Velvet glove on an iron fist

Thatcher ensured that Britain’s role in Europe became that of a permanent irritant rather than a profitable partner.

Ozer Khalid April 09, 2013
The writer is an international geo-strategist and communications, marketing and PR specialist

William Congreve acidly observed that “hell hath no fury like a woman scorned” in his 1697 work The Mourning Bride. Nowhere, perhaps, is this more relevant than to the thought-provoking life of Margaret Thatcher, a lady raging with fire in her belly, sparking eternal flames of debate for generations to come.

Icon or outcast, champion of women’s rights or Stepford wife of imperialism, she broke gender barriers and political borders by dint of her own efforts. Margaret Thatcher, Britain’s first female prime minister — like Benazir Bhutto, Khalida Zia and Imelda Marcos — was a defining personality of the 20th century.

As sound bites of her departure flooded our flat screens, many remembered her as a doyenne of bravery, who curtailed militant unions, Argentinean dictatorship, helped bring down the Iron Curtain and the Berlin Wall and survived a 1984 Irish Republican Army assassination attempt. Thatcher’s staunch loyalty vis-à-vis the pound sterling helped the UK brave the storms of European fiscal uncertainty. Her fervour to circumscribe the central government’s power made her a heroine to today’s Tea Party revolutionaries in the US.

Despite a defiant cabinet, she weathered adverse hail and storm, warming the seats at 10 Downing Street. Thatcher heralded game-changing socio-economic transformation, resiliently restored the UK’s position on an ever-changing global map, shifting the political sands of her Conservative party to a radical right wing, forever tilting the political pendulum toward über free market economics à la Adam Smith. Thatcher was baptised a “conviction politician”, evolving a party hitherto absorbed by the acquisition of power into an ideological beacon more concerned with winning arguments than elections.

Abraham Lincoln evocatively declared that “fools rush in where angels fear to tread” though the “Iron Lady”, christened such by Moscow’s media for her unrelenting resilience, brought the trade unions to their knees and “handbagged” her way through EU summits, ensuring that the UK secured a unique budget rebate from Brussels.

Thatcher’s foreign policy, however, remains scathing. She spent taxpayers’ well-earned money fighting foreign wars on far away Falkland/Malvinas Islands when those sorely needed financial resources could have more judiciously been utilised on the island of the United Kingdom. She indefensibly supported Chilean dictator Augusto Pinochet and the white minority apartheid régime in South Africa.

Just as Icarus’s tragic examples of hubris led to his being scorched by the sun, just as the giant Goliath’s blind arrogance led to David’s stone-slinging victory, Thatcher defiantly came to believe in the myth of her own invincibility. That led to her precipitous demise. Her differences with Geoffrey Howe, the poll tax and an alarming anti-Europeanism saw her exit 10 Downing Street.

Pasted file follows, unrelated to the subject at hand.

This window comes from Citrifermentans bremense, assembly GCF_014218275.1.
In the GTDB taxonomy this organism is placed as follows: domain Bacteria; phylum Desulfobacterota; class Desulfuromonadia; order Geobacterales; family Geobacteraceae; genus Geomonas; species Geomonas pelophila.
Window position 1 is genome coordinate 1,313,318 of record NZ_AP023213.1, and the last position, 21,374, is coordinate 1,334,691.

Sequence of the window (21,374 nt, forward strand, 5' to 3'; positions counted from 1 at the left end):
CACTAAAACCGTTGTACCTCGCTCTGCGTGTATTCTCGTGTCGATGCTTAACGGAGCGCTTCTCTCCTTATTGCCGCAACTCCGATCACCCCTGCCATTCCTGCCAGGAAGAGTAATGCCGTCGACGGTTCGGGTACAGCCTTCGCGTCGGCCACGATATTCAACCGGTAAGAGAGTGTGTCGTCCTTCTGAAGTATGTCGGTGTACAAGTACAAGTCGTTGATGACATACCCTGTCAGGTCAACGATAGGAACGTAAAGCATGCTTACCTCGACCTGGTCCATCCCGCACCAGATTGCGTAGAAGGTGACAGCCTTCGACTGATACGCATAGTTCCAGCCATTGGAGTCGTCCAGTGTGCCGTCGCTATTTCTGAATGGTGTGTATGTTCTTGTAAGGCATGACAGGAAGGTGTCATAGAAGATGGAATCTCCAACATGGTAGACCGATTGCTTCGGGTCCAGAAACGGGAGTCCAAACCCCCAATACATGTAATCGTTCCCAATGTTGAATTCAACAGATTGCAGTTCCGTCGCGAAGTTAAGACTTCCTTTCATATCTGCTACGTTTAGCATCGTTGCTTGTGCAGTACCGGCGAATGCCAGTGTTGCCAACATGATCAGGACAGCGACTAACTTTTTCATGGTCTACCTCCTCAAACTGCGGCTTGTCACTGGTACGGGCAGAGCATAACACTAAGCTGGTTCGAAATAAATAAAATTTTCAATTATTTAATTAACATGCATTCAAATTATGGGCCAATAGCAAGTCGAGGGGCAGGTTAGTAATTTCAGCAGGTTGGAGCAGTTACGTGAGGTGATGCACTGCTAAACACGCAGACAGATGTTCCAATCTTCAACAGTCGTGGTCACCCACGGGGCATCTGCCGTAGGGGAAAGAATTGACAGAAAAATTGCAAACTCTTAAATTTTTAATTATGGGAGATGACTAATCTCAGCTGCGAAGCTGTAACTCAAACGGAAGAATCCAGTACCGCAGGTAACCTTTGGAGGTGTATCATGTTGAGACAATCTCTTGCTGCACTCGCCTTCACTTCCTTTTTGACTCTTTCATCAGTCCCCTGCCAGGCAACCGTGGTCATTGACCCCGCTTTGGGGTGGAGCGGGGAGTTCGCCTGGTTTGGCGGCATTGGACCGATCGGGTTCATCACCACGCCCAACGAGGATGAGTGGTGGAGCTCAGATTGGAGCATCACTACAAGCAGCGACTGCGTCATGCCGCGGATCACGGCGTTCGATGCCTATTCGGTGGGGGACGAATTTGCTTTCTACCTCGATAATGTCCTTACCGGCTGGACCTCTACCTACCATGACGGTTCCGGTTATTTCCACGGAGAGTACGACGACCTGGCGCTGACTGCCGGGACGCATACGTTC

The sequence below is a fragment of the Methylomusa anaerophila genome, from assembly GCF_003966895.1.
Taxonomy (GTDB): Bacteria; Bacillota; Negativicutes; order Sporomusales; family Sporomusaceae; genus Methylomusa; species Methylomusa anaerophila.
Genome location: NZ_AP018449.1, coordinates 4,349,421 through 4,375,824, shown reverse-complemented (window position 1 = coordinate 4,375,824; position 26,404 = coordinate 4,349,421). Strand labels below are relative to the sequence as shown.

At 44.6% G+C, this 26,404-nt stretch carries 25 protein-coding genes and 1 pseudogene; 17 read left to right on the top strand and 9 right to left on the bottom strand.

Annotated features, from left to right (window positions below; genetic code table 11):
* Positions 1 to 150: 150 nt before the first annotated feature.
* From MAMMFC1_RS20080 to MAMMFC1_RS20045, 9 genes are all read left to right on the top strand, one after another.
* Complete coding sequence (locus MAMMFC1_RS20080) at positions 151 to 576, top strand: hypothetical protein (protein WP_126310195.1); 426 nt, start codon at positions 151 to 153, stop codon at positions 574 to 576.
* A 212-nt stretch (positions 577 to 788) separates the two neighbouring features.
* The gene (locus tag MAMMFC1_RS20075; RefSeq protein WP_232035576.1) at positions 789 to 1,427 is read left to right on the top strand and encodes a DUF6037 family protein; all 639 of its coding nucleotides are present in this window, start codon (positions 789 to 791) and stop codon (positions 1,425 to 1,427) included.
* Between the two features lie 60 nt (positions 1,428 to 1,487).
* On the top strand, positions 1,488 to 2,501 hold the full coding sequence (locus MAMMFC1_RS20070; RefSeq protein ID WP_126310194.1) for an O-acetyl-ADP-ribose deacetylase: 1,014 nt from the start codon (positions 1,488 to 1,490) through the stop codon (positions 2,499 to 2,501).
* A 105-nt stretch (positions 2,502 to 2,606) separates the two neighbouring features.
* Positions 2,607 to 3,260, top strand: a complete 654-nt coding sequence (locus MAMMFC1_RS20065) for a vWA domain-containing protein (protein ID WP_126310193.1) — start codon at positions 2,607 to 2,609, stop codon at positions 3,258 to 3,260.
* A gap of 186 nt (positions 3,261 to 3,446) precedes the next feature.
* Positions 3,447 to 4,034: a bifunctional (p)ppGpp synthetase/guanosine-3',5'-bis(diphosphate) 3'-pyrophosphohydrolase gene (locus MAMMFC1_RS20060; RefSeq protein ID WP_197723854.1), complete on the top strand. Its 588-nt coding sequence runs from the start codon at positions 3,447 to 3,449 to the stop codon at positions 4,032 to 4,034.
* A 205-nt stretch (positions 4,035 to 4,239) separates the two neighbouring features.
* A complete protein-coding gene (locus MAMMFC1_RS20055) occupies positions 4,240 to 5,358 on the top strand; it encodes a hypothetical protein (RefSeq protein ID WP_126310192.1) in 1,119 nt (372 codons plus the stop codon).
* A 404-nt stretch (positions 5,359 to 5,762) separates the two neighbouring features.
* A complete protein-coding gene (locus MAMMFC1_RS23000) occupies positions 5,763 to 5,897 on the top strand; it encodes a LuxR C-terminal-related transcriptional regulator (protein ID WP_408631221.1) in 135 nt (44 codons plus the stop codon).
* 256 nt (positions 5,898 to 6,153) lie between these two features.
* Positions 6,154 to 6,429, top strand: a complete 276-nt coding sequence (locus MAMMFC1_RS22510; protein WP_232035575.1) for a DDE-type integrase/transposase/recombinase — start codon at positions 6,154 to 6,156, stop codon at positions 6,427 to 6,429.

Digital activists, partly in derision, tweeted that her free-market economic policies would dictate that her memorial be privatised. One petition, with more than 30,000 signatures stated: “In keeping with the great lady’s legacy, Margaret Thatcher’s state funeral should be funded and managed by the private sector to offer the best value and choice for end users and other stakeholders”.

Thatcher’s hard-nosed fiscal procedures ingrained the divide between the rich and poor, unemployed millions and ostracised the masses. Her tenure afflicted underspending on Britain’s public services and undermined the manufacturing industries, engendering problems still being remedied to date. Thatcher ensured that Britain’s role in Europe became that of a permanent irritant rather than a profitable partner.

Thatcher’s towering personality will always be loved and loathed in equal measure. To have risen like a phoenix from the ashes of the British political spectrum, class bound and gender obsessed as it was, is no mean feat. To remain thick-skinned, as Princess Diana did, through vindictive odium, is exemplary. Remaining steadfast to ardent ideals and ideas, without corruption and with conviction, bears evidence of a noble character of prominence, worthy for the annals of history to settle.

Published in The Express Tribune, April 10th, 2013.


Muazzam Saqib | 8 years ago | Reply

I appreciate the words!

cautious | 8 years ago | Reply

Pakistan would do well to find a Thatcher. Someone who had the guts to stand up to entrenched establishment and re-establish Britain as an international force. Author thinks that Thatchers stand against Argentina was a mistake - but I couldn't disagree more - she stood up to a country which launched a sneak attack against the Falklands believing that the UK wouldn't have the guts to fight a war so far from it's own shores -- guess again. Thatcher wasn't loved by everyone - that's the price of leadership. Without Thatcher the UK would have gone broke long ago.

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